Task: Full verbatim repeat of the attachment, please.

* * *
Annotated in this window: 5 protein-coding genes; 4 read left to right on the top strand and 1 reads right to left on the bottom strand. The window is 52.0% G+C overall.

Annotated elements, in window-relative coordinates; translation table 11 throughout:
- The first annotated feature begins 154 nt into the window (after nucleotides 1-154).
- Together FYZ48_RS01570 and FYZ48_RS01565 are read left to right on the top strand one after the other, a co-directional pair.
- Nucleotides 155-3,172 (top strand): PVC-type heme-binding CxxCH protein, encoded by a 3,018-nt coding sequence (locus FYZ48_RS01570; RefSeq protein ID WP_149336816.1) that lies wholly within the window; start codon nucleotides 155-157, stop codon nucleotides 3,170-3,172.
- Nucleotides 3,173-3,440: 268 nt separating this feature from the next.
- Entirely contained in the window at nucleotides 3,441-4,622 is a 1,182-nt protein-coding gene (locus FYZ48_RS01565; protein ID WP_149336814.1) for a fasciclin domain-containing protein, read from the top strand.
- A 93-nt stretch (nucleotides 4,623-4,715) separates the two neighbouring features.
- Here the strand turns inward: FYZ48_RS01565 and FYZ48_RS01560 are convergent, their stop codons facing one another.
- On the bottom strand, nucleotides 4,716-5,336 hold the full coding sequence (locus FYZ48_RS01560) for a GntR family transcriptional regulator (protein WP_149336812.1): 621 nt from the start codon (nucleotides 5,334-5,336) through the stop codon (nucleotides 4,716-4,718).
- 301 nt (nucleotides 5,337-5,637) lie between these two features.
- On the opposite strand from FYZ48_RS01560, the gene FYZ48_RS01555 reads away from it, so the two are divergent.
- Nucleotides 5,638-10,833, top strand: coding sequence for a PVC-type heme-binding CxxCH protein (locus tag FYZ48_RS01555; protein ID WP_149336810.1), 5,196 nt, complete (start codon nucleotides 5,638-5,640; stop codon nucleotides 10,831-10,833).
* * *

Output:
Annotated in this window: 5 protein-coding genes; 4 read left to right on the top strand and 1 reads right to left on the bottom strand. The window is 52.0% G+C overall.

Annotated elements, in window-relative coordinates; translation table 11 throughout:
- The first annotated feature begins 154 nt into the window (after nucleotides 1-154).
- Together FYZ48_RS01570 and FYZ48_RS01565 are read left to right on the top strand one after the other, a co-directional pair.
- Nucleotides 155-3,172 (top strand): PVC-type heme-binding CxxCH protein, encoded by a 3,018-nt coding sequence (locus FYZ48_RS01570; RefSeq protein ID WP_149336816.1) that lies wholly within the window; start codon nucleotides 155-157, stop codon nucleotides 3,170-3,172.
- Nucleotides 3,173-3,440: 268 nt separating this feature from the next.
- Entirely contained in the window at nucleotides 3,441-4,622 is a 1,182-nt protein-coding gene (locus FYZ48_RS01565; protein ID WP_149336814.1) for a fasciclin domain-containing protein, read from the top strand.
- A 93-nt stretch (nucleotides 4,623-4,715) separates the two neighbouring features.
- Here the strand turns inward: FYZ48_RS01565 and FYZ48_RS01560 are convergent, their stop codons facing one another.
- On the bottom strand, nucleotides 4,716-5,336 hold the full coding sequence (locus FYZ48_RS01560) for a GntR family transcriptional regulator (protein WP_149336812.1): 621 nt from the start codon (nucleotides 5,334-5,336) through the stop codon (nucleotides 4,716-4,718).
- 301 nt (nucleotides 5,337-5,637) lie between these two features.
- On the opposite strand from FYZ48_RS01560, the gene FYZ48_RS01555 reads away from it, so the two are divergent.
- Nucleotides 5,638-10,833, top strand: coding sequence for a PVC-type heme-binding CxxCH protein (locus tag FYZ48_RS01555; protein ID WP_149336810.1), 5,196 nt, complete (start codon nucleotides 5,638-5,640; stop codon nucleotides 10,831-10,833).